But the idea that a popular artist may secretly be a reprehensible human being is nothing new. Digging deep into the annals of history will bring you to classical composer Richard Wagner’s anti-Semitism and Baroque painter Caravaggio’s penchant for stabbing people to death over prostitutes. One can only imagine the clickbait headlines courtesy of The Huffington Post and Buzzfeeld or the ponderous, self-congratulatory editorials pouring out from The Guardian and Salon. What would the trending hashtags look like? #CancelCaravaggio has a nice ring to it.
Cards on the table: I could never get into The Cosby Show, and apart from a few of his admittedly hilarious comedy routines, I never had much reverence for Cosby at the best of times. On the other hand, both Woody Allen and Roman Polanski have made some of my favorite films of all-time. Moreover, much of Wagner’s music makes me well up as do Caravaggio’s paintings. So if you’re reading this and you’ve concluded I’m an apologist for child abuse, rape, anti-Semitism, murder and The Curse of the Jade Scorpion, well, remember that the next time you break out into bad moonwalking when Michael Jackson comes on at a wedding reception. While we’re at it, don’t you love all those beautiful Beatles love songs? John Lennon beat up both of his wives, so I guess you’re an apologist for domestic violence by your own logic. So who is the hypocrite here? On some level, we all are, because there is not one of you who does not own at least one artwork made by a morally questionable person.
A couple years ago, a friend of mine went to a Penn State game after the dust had settled in the wake of the appalling revelations surrounding former football coach Jerry Sandusky. In between plays, what should blast through the speakers to rile the crowds but “Rock & Roll (Part II)” by Lord Gareth of Glitter—the “Hey” song for those of you who know nothing about glam rock. “Do they know the guy who wrote this is a convicted child rapist?” He asked me. But perhaps the more interesting question to ask is, “Do they care?”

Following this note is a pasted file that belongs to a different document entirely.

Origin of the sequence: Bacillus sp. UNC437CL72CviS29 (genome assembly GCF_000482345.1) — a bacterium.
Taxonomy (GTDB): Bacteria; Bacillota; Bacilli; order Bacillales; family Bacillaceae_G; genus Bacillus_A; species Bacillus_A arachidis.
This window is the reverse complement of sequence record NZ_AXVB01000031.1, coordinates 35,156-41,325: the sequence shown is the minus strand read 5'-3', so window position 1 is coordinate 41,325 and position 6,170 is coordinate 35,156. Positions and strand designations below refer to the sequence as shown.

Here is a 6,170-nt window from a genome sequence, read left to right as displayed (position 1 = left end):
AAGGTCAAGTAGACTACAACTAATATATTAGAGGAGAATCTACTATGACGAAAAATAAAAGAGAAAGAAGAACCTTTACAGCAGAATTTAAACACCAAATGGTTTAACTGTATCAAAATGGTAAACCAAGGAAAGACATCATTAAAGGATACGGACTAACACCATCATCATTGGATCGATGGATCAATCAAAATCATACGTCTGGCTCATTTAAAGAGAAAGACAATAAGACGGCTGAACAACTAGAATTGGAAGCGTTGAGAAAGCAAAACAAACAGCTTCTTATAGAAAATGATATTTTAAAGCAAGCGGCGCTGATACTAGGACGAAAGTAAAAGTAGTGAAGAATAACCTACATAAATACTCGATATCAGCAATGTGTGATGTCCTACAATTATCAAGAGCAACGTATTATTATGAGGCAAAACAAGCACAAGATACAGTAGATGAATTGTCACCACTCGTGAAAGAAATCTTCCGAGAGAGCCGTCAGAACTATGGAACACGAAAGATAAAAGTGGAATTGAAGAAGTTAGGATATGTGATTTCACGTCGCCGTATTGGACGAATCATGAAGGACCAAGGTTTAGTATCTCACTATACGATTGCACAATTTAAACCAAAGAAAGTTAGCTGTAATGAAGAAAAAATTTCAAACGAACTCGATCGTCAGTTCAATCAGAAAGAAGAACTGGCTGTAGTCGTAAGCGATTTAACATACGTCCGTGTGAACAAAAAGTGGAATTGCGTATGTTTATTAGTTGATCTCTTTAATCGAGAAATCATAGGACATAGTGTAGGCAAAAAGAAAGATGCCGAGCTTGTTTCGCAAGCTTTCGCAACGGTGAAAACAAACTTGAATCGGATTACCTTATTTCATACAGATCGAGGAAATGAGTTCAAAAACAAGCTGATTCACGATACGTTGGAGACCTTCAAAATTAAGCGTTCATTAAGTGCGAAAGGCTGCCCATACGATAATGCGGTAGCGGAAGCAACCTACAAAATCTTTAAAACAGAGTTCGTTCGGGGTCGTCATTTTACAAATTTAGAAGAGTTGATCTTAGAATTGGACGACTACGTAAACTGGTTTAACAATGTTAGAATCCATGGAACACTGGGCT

Gary Glitter is currently awaiting trial as part of Britain’s Operation Yewtree, an ongoing criminal investigation into hundreds of sexual abuse claims made over the past few decades in the wake of the Savile scandal. I don’t think anyone would dispute the idea that he is a vile sex fiend who deserves to rot in a cell for the rest of his life, but that “Hey” song still gets the crowd going whenever I hear it played at sporting events. Go figure. For all I know, the man who built the chair I’m currently sitting on used a bazooka to take out a school bus full of nuns. While I do hope he’s in prison, I love the way this chair delivers the comfort and support I need for my ass.
So should you watch The Cosby Show ever again? It’s up to you. If your justified disgust over Cosby compels you to expunge the program from your DVR settings, that is your right as a consumer and I respect it. But I also respect the right of the consumer who decides to keep his/her copy of Annie Hall safe in the DVD collection while acknowledging that its maker is a creep. Ye Olde Separate The Arte From The Artiste adage is not an excuse for execrable behavior. It literally means “separate” the two as separate issues. Indicting the work and those who continue to enjoy it will accomplish nothing but promote a false sense of superiority within you. Perhaps if we stop putting celebrities on ridiculous pedestals, we can finally start seeing them as human beings so the guilty ones can no longer hide behind the stupid icons we bought into in the first place.
Tragically for his myriad victims, Cosby walks free and will likely remain so until his end. Will they ever receive the justice they deserve? I don’t know. But I do know that somewhere in a massive studio apartment in New York City sits Lena Dunham, wearing a twee cardigan and ironically calculating the royalties of her new memoir thinking, “Thank Christ for Bill Cosby.”